7. “Aida” By Giuseppe Verdi

Giuseppe Verdi’s “Aida” is one of the most popular operas of all time. It is a magnificent masterpiece that demonstrates the composer’s remarkable talent for creating soaring melodies, intricate orchestration and powerful drama.

First performed in 1871 at the Khedivial Opera House in Cairo, Egypt, “Aida” has since become a staple of the operatic repertoire and has been performed countless times in theaters around the world.

Set in ancient Egypt, “Aida” centers on the love triangle between the Ethiopian princess Aida, the Egyptian military commander Radamès, and the Egyptian princess Amneris. As tensions between Egypt and Ethiopia escalate, Radamès is chosen to lead the Egyptian army in battle against the Ethiopians.

Aida, who is secretly in love with Radamès, must choose between her loyalty to her country and her love for Radamès, while Amneris, who is also in love with Radamès, tries to win his heart and secure her place in the Egyptian royal court.

What sets “Aida” apart from other operas of its time is Verdi’s innovative use of music to convey the characters’ emotions and the drama of the story. From the sweeping opening chorus of the famous “Triumphal March” to the hauntingly beautiful aria “O patria mia” sung by Aida, Verdi’s music captures the grandeur and passion of the opera’s themes.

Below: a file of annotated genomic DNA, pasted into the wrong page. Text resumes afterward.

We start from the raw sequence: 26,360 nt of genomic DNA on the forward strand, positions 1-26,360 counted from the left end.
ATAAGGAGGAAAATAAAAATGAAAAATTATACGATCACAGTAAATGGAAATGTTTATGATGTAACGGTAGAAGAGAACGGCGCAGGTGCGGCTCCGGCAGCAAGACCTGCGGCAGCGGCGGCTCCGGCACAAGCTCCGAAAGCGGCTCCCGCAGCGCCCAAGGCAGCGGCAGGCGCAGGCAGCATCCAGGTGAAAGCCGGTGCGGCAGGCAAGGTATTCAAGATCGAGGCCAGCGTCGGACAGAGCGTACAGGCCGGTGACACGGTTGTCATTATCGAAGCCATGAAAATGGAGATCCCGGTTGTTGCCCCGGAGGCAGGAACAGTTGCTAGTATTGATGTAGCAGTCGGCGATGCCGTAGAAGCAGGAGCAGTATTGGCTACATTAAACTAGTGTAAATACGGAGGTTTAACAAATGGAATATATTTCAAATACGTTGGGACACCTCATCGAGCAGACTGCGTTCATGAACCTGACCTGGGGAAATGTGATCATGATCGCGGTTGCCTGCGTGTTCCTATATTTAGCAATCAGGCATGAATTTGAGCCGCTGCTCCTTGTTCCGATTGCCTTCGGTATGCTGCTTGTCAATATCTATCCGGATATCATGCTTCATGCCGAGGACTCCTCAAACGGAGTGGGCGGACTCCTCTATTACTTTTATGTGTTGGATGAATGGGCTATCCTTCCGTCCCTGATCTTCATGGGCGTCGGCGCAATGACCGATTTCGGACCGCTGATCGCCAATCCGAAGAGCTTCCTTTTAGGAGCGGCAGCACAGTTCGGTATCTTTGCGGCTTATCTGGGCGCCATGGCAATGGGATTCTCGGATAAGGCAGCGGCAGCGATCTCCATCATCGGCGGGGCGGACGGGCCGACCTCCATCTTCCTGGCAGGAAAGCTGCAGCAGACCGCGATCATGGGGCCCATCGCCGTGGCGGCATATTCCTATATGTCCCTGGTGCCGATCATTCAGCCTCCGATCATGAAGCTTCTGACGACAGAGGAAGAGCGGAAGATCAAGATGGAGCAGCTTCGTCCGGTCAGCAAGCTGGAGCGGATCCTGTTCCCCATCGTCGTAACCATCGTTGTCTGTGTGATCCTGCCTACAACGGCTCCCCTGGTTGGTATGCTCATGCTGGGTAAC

The opera also features elaborate staging and costumes, including the iconic scene of the Triumphal March with the procession of elephants and chariots, which has become one of the most famous and beloved moments in all of opera.

8. “Tosca” By Giacomo Puccini

Italian opera “Tosca,” by Giacomo Puccini, has three acts with a libretto by Luigi Illica and Giuseppe Giacosa. It was premiered in Rome in 1900 and has since become one of the most frequently performed operas in the repertoire.

The story takes place in Rome in 1800, during the Napoleonic wars. It tells the story of Floria Tosca, a famous singer who is in love with the painter Mario Cavaradossi.